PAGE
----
Artificial intelligence (AI) is leaping forward from the laboratory to the workplace. This isn’t a story about robot butlers or a rogue computer shutting down a space station (“I'm sorry, Dave, I'm afraid I can't do that…”), although scientists did announce recently that they had created an AI stand-up comedian able to keep the audience laughing by gauging their mood and reacting (“R2-D2 swears all the time, we have to bleep him out for the kids!").
Where once AI was a topic for science fiction, it is in use right now, powering business solutions and solving industry challenges. And when businesses face challenges around big data, managing data volumes and scaling their IT to face new challenges, it’s their partners that they turn to in order to make sense of what is possible.
AI is only materially useful when it can mimic what makes the human brain so unique – the ability to learn, change behaviour, and make decisions based on new rules and apply them to varied and unstructured data.
Businesses are fortunate that such solutions are available and that they are used to perform activities that previously would have taken staff away from really high-value activities. AI can be used to streamline labour intensive clerical tasks and decision making in a way that hasn't been possible before. Think about when staff must deal with documents such as customer correspondence, invoices, receipts, delivery manifests and insurance claims. This is not an area where staff add value, they merely process the documents according to business rules. This is something that AI can do at a fraction of the time and cost of human personnel – who can be redeployed to work where they do add real value, building relationships with customers, winning business and planning for the future, for example.
VARs hold the key to integrating the right solutions with different customer industries, so are uniquely able to gauge how AI can benefit businesses – they know their customers inside and out and the pains they face, especially around the perennial problem of managing data. One of the key areas where AI is adding value and transforming businesses is with those software stalwarts Enterprise Resource Planning (ERP), Customer Relationship Management (CRM) and with financial data.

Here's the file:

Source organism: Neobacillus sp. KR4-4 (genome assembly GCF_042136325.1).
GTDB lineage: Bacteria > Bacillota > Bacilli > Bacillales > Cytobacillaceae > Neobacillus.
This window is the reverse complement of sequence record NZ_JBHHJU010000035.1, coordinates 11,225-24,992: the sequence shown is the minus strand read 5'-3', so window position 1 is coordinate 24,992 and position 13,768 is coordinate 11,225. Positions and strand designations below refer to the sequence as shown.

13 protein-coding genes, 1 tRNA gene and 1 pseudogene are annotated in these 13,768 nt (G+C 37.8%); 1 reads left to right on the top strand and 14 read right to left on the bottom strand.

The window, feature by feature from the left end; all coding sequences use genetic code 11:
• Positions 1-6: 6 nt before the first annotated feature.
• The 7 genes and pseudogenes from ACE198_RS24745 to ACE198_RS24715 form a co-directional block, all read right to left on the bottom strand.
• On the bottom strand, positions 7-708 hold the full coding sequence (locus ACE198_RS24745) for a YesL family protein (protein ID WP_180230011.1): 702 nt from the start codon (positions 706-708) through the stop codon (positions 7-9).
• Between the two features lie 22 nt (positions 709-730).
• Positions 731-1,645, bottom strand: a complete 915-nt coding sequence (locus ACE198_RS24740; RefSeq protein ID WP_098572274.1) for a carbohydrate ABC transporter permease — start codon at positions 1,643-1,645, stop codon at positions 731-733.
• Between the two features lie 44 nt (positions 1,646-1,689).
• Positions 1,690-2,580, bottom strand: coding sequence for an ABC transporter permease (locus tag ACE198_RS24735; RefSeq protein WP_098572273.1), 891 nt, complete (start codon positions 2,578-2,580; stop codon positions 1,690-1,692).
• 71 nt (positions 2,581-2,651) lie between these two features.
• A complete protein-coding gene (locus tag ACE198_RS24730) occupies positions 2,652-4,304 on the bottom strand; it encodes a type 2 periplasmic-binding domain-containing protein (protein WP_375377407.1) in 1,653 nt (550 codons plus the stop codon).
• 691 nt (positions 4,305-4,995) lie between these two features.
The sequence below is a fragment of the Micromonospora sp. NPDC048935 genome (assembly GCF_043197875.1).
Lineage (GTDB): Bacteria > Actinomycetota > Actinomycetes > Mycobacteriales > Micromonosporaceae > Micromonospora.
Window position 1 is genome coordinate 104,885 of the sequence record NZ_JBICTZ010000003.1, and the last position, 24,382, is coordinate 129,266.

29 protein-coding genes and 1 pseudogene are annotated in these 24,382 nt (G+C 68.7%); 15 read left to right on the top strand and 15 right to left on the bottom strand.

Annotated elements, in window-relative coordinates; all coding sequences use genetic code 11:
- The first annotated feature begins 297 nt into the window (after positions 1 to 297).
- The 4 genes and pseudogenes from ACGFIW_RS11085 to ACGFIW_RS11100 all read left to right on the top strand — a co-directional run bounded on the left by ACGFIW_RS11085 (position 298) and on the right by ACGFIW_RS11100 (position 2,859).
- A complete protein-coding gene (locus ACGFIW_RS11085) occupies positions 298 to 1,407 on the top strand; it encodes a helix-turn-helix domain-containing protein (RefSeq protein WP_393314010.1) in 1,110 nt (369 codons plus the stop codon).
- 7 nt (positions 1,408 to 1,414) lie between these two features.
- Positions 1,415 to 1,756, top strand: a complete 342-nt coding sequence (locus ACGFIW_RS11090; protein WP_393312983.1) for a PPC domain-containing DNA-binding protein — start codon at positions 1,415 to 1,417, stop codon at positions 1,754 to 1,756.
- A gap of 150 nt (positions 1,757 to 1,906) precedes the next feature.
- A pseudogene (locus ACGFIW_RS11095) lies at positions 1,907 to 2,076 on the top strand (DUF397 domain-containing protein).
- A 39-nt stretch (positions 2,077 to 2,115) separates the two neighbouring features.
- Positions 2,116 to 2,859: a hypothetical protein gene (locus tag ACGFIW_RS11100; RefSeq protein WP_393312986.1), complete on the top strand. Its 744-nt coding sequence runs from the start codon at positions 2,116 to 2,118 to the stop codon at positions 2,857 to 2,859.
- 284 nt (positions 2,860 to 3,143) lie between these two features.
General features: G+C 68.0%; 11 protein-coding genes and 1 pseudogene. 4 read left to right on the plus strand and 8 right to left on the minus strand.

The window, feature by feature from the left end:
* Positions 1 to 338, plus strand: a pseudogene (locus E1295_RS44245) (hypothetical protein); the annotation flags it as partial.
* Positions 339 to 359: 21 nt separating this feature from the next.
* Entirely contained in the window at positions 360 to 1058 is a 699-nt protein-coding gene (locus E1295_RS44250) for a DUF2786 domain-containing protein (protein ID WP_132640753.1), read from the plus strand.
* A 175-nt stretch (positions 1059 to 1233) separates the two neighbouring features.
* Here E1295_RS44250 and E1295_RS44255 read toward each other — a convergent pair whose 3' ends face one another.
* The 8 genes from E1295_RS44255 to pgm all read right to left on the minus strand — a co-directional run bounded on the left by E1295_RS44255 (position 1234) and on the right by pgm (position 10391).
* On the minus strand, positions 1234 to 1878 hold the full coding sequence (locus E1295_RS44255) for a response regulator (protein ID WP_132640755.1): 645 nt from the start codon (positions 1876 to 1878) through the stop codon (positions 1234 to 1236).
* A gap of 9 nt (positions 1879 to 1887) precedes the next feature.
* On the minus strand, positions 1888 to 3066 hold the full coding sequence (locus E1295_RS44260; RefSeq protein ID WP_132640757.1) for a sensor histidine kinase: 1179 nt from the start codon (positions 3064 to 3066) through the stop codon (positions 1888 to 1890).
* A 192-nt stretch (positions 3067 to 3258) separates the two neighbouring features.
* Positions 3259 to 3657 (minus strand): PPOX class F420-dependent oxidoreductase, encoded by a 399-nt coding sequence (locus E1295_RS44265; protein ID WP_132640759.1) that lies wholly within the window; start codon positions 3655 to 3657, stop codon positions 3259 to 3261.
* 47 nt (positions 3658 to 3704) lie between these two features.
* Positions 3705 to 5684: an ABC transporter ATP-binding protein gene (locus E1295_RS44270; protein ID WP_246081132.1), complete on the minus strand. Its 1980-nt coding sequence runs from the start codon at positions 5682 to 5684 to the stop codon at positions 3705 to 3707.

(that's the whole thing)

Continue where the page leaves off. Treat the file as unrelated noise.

An AI component is something that sets apart the most powerful IT solutions where data needs to move from A to B along business rules. Where a VAR can remove the burden from its customer and effectively give them some of their staff back from document drudgery they effectively work a miracle!
The impact of big data on business has been huge for those that have taken the leap. Yet it doesn’t matter how much data an organisation deals with – paperwork is still tedious, necessary, and important to get right first time. Misfiling, mistakes with figures and names, or putting off dealing with a difficult customer are all challenges that AI does not suffer from, unlike human data processors!
The average business of any size deals with so many inbound information streams every day. Think about customer emails, postal letters, and faxes, customer relationship managers entering data during calls. Goods inwards process deliveries of stock, and the finance department deals with purchase orders in and out, expense claims and payroll.
AI is able to alleviate those data entry and hygiene challenges, freeing up staff and helping the business achieve higher value, and appreciation for their existing software estate, like ERP or CRM.
Adding AI to these solution can move the perception from commodity IT that can be tedious to use, to the business tool that just works, and is accessed when the business needs to withdraw powerful insights rather than for entering endless records.
That sounds pretty revolutionary! From “I can’t let you do that, Dave”, to “Here, let me help you with that, Dave…”
Andrew Anderson is CEO at Celaton
This was first published in August 2013